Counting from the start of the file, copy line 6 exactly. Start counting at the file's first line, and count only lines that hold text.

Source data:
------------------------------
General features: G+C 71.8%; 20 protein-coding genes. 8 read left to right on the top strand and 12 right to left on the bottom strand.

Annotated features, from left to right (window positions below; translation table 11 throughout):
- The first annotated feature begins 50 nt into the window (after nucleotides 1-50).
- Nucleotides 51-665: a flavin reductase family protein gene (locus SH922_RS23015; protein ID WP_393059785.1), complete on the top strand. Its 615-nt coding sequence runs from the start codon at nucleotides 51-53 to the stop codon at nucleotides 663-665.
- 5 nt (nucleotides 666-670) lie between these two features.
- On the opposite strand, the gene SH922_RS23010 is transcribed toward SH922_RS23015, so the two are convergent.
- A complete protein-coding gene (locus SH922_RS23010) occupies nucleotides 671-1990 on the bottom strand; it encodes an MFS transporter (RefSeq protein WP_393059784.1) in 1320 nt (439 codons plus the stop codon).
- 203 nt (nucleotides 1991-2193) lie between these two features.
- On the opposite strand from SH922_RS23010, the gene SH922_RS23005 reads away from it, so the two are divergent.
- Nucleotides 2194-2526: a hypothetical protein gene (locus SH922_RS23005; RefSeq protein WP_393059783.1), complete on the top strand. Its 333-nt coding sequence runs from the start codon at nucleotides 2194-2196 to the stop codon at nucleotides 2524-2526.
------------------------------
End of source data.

- On the opposite strand, the gene SH922_RS23010 is transcribed toward SH922_RS23015, so the two are convergent.